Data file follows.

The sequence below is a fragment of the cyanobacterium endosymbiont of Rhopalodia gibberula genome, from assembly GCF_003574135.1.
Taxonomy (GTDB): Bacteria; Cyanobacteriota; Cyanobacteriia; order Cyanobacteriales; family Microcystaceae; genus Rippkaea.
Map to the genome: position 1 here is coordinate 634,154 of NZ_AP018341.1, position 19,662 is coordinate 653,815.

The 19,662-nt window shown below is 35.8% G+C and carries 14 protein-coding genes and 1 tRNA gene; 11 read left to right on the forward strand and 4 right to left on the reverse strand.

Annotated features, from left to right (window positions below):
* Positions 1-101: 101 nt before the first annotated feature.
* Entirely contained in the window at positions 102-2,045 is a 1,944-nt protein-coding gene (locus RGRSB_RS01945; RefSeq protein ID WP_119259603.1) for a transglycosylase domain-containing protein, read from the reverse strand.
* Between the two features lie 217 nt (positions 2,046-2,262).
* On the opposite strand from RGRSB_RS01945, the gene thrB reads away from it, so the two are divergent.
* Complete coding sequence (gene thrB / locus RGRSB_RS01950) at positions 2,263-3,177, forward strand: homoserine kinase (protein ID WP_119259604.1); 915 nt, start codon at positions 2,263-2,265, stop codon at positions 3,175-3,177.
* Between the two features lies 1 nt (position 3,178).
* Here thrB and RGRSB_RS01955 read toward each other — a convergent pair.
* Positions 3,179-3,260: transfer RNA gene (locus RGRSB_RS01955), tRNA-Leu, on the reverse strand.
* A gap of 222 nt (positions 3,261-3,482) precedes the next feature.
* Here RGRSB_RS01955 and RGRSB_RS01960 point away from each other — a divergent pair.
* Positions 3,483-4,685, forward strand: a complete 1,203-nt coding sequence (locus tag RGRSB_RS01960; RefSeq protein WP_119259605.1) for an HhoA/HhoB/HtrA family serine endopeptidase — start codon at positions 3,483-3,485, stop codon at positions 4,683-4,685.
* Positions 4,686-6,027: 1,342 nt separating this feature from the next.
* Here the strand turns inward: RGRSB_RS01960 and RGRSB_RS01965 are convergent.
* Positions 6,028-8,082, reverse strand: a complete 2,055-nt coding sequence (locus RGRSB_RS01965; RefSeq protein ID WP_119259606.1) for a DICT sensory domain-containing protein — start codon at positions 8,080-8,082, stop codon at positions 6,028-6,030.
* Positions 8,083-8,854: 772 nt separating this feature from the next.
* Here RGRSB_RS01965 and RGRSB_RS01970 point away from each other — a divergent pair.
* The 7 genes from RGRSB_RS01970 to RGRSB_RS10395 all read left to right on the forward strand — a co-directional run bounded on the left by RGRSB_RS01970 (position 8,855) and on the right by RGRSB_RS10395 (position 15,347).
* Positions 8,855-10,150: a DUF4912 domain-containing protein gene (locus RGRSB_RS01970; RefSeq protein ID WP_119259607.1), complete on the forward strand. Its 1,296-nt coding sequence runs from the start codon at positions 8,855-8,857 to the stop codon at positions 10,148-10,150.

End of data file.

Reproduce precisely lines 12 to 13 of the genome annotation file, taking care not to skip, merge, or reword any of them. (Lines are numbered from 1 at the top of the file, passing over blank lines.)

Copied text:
* Here thrB and RGRSB_RS01955 read toward each other — a convergent pair.
* Positions 3,179-3,260: transfer RNA gene (locus RGRSB_RS01955), tRNA-Leu, on the reverse strand.